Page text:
Samuel Richardot's work is best approached as a voyage of discovery, a crossing over into pictorial spaces where the dramas of our world are played out.

The starting point is a white rectangular surface on which colours stand their ground. A game of hide-and-seek on canvas perhaps or a field of diagonals on manoeuvres, dividing the smallest rectangles with red on green or green on red.

Outlines are crisp, yet the colours are so fierce that frontiers between the different tints dazzle the eye. The wavelengths of light literally interact and have the effect of a coloured vibrato pulsating against the white primed canvas.

Above and below the triangular slices of colour, a counter-point begins as irregular wavy lines traverse the space. Composed of tiny dots, they were probably spray painted and this serves to harden the straight edges of the rectangular zone on either side.

The blurred lines begin to resemble cut-off shadows. Blackness creates a sudden halt in motion, an end-stop to the image. It also abruptly opens up multiple and conflicting horizons across the breadth of canvas. We begin to wonder about the patch of yellow nearby, hemmed in by blurred edges of shadowy black.

IRBAZ is our doorway into Int'ubagu. The painting’s acronymicsounding title is an anagram made from inverting the order of the first two syllables in the keyword. We do not necessarily need to know where it comes from.

Generally speaking, the titles of these paintings are of no help in explaining the artist’s works. For a start, Samuel Richardot adds them much later and to a certain extent they tell another story on a separate time line. Above all, the paintings offer an experience of the power of perception.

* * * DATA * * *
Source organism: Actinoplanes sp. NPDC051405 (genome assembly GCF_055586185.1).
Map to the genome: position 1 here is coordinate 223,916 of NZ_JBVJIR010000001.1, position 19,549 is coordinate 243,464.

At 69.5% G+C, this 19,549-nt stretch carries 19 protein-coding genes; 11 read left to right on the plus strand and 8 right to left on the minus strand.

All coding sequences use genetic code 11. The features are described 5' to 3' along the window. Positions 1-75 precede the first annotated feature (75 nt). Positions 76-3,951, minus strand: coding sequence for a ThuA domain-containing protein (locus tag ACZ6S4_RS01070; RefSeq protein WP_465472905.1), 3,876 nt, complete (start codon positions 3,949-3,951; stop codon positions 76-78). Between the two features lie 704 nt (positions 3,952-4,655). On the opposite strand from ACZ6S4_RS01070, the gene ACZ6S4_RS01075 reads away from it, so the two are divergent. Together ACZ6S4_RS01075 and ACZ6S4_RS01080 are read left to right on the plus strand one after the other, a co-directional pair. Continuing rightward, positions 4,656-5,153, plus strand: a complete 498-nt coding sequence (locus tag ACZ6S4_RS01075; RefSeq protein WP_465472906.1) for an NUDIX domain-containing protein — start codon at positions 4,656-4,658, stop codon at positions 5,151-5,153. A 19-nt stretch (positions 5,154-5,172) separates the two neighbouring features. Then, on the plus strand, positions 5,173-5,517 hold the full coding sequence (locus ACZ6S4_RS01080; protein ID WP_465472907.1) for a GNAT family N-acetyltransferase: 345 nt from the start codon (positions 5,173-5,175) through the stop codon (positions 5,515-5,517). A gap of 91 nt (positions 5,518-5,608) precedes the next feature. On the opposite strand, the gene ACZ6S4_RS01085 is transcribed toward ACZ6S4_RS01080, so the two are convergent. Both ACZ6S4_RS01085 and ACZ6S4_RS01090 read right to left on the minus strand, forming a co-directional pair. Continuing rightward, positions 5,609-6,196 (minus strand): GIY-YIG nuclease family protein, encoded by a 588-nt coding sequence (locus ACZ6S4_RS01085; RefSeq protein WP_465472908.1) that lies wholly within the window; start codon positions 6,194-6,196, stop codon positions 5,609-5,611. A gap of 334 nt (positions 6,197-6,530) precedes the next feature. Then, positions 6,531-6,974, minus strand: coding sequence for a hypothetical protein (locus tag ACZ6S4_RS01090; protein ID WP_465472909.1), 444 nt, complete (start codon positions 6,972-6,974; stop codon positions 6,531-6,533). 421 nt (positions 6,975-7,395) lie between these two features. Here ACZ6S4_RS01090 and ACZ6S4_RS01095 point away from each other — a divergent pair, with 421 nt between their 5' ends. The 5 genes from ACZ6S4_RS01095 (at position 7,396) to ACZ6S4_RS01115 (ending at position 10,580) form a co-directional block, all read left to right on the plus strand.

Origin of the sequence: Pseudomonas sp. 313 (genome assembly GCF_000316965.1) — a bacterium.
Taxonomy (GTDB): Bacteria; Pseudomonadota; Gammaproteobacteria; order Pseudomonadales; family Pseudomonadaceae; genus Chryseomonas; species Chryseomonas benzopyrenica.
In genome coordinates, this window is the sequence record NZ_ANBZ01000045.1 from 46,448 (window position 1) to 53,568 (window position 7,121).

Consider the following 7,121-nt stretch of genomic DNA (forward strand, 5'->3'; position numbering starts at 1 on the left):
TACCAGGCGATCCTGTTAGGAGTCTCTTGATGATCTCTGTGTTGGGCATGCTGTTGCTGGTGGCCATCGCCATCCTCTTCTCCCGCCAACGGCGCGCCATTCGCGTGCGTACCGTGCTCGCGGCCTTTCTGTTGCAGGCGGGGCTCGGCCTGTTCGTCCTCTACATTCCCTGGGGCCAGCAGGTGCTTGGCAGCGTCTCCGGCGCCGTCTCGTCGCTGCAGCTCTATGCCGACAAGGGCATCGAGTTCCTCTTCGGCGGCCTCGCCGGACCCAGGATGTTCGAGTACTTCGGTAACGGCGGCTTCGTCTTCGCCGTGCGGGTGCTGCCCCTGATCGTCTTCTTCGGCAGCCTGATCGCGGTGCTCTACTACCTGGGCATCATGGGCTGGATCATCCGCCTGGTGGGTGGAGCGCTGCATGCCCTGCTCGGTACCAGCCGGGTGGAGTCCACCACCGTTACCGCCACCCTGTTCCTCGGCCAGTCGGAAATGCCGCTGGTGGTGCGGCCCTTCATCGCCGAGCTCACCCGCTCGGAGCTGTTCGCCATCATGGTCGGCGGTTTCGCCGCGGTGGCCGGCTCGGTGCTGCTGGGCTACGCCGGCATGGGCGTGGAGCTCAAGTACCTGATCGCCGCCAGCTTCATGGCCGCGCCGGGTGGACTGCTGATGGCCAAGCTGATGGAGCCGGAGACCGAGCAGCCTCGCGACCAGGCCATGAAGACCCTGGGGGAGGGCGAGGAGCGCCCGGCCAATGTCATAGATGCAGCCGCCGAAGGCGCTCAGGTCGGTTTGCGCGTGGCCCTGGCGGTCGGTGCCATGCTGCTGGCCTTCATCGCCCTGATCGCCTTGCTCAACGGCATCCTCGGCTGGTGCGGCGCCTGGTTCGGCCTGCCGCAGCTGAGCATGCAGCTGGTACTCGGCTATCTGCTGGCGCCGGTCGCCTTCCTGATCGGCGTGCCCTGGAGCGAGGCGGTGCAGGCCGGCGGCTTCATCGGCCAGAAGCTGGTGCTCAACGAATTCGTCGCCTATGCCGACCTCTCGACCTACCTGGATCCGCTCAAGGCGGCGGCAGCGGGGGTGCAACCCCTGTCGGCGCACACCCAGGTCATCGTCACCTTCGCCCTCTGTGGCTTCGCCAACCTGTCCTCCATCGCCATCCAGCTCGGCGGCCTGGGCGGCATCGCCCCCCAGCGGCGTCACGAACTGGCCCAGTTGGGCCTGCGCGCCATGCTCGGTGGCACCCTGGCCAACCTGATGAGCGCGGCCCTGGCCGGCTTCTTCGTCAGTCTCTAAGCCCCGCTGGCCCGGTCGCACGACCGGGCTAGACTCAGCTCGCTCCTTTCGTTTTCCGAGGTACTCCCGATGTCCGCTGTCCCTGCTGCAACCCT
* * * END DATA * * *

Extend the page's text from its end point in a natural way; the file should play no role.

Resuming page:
The title, Irbaz, sounds like a distant city in the Far East. In fact it refers to a bookstore not far from Checkpoint Charlie in Berlin. Knowing this may not suggest a complete story, but the famous border crossing certainly evokes a journey between East and West, pinpointing a political time period and geographical location. The bookshop in question is called Zabriskie, in homage to Michelangelo Antonioni's 1970 film Zabriskie Point - which also happens to be the name of a punk band created in Nantes in the nineties (1992-1999). If the artist was in Berlin at the beginning of the 21st century, this means he belongs to a generation born before 1989 who have lived through the opening of European borders and free movement.

As a young man in Berlin, he was able to stand at the junction of East and West zones, symbolised by the checkpoint. Today tourists take home souvenir pictures of the border-post which happens to be just opposite a McDonald's with yellow letters. The red lines and yellow stripe of the painting are perhaps a heraldic tribute to old films that have preserved images in our collective memory of the East-West divide during part of the 20th century.

The painting is a crossing point too. It allows us to question notions of zones, of territories and of imaginary geographical locations inspired by natural landscapes, notions also of building personal worlds constructed symbolically out of dreams in the desert. Checkpoint Charlie was on the eastern side of a "no man's land": a forbidden, dangerous and impassable zone.

The black curves could be those of barbed wire. In the closing scene of Zabriskie Point, the world of consumerism and its objects lie shattered around. Floating in the blue sky to the sound of Pink Floyd’s music, we see a modernist style house built on rocks. Clothes, fruit, vegetables and packets of sandwich bread burst from its exploding fridge.

The remains of this shattered world take the form of lines, curves and obtuse angles that seem to have landed on Samuel Richardot's graphic canvases.

Marie de Brugerolle - A l’envers du monde, septembre 2020 (extract), full French text can be downloaded here : télécharger le texte